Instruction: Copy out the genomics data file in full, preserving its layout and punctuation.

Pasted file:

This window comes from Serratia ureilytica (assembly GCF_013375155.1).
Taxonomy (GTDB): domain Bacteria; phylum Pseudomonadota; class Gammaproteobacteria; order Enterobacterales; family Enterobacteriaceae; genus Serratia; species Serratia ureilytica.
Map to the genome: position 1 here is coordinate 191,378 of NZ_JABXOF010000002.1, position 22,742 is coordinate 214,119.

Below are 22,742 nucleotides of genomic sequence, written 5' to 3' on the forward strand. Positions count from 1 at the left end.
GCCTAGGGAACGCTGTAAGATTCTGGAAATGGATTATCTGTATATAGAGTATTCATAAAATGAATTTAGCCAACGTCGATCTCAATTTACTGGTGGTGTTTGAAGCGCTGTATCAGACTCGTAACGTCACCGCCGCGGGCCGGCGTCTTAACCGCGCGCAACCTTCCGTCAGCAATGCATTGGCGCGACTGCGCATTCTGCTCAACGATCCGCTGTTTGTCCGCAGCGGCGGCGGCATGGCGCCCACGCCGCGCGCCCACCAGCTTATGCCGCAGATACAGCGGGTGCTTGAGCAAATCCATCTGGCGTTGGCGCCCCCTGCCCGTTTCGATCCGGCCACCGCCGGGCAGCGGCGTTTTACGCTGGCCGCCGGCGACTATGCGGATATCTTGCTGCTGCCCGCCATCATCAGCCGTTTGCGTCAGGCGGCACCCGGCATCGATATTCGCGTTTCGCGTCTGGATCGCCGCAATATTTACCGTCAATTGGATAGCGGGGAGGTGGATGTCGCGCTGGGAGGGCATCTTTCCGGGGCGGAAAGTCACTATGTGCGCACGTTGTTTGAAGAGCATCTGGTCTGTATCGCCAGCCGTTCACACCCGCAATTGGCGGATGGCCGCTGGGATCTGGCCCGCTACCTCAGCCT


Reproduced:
This window comes from Serratia ureilytica (assembly GCF_013375155.1).
Taxonomy (GTDB): domain Bacteria; phylum Pseudomonadota; class Gammaproteobacteria; order Enterobacterales; family Enterobacteriaceae; genus Serratia; species Serratia ureilytica.
Map to the genome: position 1 here is coordinate 191,378 of NZ_JABXOF010000002.1, position 22,742 is coordinate 214,119.

Below are 22,742 nucleotides of genomic sequence, written 5' to 3' on the forward strand. Positions count from 1 at the left end.
GCCTAGGGAACGCTGTAAGATTCTGGAAATGGATTATCTGTATATAGAGTATTCATAAAATGAATTTAGCCAACGTCGATCTCAATTTACTGGTGGTGTTTGAAGCGCTGTATCAGACTCGTAACGTCACCGCCGCGGGCCGGCGTCTTAACCGCGCGCAACCTTCCGTCAGCAATGCATTGGCGCGACTGCGCATTCTGCTCAACGATCCGCTGTTTGTCCGCAGCGGCGGCGGCATGGCGCCCACGCCGCGCGCCCACCAGCTTATGCCGCAGATACAGCGGGTGCTTGAGCAAATCCATCTGGCGTTGGCGCCCCCTGCCCGTTTCGATCCGGCCACCGCCGGGCAGCGGCGTTTTACGCTGGCCGCCGGCGACTATGCGGATATCTTGCTGCTGCCCGCCATCATCAGCCGTTTGCGTCAGGCGGCACCCGGCATCGATATTCGCGTTTCGCGTCTGGATCGCCGCAATATTTACCGTCAATTGGATAGCGGGGAGGTGGATGTCGCGCTGGGAGGGCATCTTTCCGGGGCGGAAAGTCACTATGTGCGCACGTTGTTTGAAGAGCATCTGGTCTGTATCGCCAGCCGTTCACACCCGCAATTGGCGGATGGCCGCTGGGATCTGGCCCGCTACCTCAGCCT